Polgar Invitational: Final Report

08.11.06 Abby Marshall repeats as Polgar National Girls Champion! Margaret Bryan wins her second game in a row to finish the tournament with 2.5 out of 6. Lots of news and images in this big illustrated final report.

Image courtesy Susan Polgar Foundation
Grandmaster Susan Polgar congratulates Maine representive Margaret Bryan at the awards ceremony.

August 11, 2006

So, today is the last round, and it is also my last written entry on this website relaying information from Chicago to Maine. I have really enjoyed writing for ChessMaine in the past week about my superb experiences in a location so different from the rural and wintry northeast, and I hope that I will also be Maine’Äôs representative next year so that I may correspond to this site once again. I have six more chances to attend the Polgar tournament, and I am hoping that during at least one of the remaining years I will be successful.

In the final round I played Shizuyo Ichikawa, a fifteen year-old from Ohio with a rating of 1334. Unlike in my previous entries, I am not going to divulge the result until after my analysis and speculations, for the game was very close for the most of the round, and is just as suspenseful to watch as a World Series baseball game, that is, if you’Äôre a chess enthusiast and not a baseball fan. (In my case I am partial to both sports.)

Susan Polgar National Invitational for Girls
Round 6 August 11, 2006
Shizuyo Ichikawa (1334) - Margaret Bryan (1076)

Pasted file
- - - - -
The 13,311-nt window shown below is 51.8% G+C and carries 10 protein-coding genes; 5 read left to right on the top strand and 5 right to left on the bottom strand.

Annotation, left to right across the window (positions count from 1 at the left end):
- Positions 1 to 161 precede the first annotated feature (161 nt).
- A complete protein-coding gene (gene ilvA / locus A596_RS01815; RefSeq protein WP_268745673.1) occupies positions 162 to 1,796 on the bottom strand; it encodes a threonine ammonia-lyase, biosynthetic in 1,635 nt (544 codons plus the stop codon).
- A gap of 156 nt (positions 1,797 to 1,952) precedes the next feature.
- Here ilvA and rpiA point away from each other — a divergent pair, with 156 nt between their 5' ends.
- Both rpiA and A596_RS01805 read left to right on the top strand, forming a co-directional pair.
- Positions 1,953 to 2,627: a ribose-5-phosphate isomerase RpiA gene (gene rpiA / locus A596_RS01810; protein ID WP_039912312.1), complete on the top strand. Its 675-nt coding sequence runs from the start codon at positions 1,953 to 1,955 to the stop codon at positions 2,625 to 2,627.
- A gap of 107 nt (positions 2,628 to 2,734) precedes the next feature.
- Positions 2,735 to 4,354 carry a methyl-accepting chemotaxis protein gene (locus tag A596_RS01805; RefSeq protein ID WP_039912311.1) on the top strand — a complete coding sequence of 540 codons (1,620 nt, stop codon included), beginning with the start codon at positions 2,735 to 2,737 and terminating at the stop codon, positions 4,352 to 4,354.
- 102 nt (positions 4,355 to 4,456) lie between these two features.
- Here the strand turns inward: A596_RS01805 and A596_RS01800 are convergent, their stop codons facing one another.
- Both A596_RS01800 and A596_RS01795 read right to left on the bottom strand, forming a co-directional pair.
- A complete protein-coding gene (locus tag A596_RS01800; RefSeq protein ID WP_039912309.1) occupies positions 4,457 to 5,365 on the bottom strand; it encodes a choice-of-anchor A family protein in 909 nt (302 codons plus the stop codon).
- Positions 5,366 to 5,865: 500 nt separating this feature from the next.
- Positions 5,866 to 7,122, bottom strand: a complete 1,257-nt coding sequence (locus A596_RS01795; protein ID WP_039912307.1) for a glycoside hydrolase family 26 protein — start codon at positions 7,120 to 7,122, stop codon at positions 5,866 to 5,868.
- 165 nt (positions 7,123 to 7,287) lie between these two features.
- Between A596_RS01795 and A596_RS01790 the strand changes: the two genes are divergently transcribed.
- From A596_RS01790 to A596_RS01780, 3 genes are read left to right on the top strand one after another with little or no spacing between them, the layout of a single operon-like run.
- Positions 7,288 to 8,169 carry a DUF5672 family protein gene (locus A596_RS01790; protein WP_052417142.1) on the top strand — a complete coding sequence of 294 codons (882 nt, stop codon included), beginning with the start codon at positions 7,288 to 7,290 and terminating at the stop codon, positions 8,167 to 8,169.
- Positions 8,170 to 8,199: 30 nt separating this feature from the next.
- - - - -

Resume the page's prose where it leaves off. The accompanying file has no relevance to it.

To view this game with our interactive game viewer while following Margaret's annotations, right-click on the hyperlink below and choose "Open in New Window".

Click here to replay

1. d4 d5
2. e3 c6

I have never had to play this opening before in my life as black, and I am playing my moves by ear. Usually I respond Nf6 when my opponent plays d4, and I am never sure what to do next. This time I just decided to experiment.

3. Bd3 Nf6

White is playing very fast right now, as if she has memorized the opening by heart. In fact, since the time control for the tournament was 40 moves in 90 minutes with 30 seconds increment added on per move, she has actually gained over a minute in time on her clock.

4. Nd2 Bg4
5. Ngf3

At this point I thought that my opponent might have preferred to play f3, because it both protects the queen and threatens the bishop simultaneously. But the two knights guarding each other looks decidedly elegant, and it also enables White to castle on the next move.

5. ’Ķ e6
6. 0-0 Bb4
7. c3 Bd6

I like the fact that my bishop is lined up diagonally with the h2 square, and that the d-file has only one open space, making everything much more crowded and protected.

8. Qc2 Bxf3
9. Nxf3 g6

Now I am free to castle, as I am now protected by threats of White’Äôs knight adding extra backup to the h7 square.

10. Ne5 Nbd7
11. f4 Qe7

I believe that at this point I was hoping to castle queenside. I have never quite agreed with the phrase, ’ÄúCastle long, Castle wrong.’Äù It seems to me that it is almost more productive to castle queenside than kingside, for it allows what had been an almost nonexistent rook to come right in the thick of the action in only one move, throws in one more piece of defense on the d-file, and safeguards the king all in the same moment. The game continues with’Ķ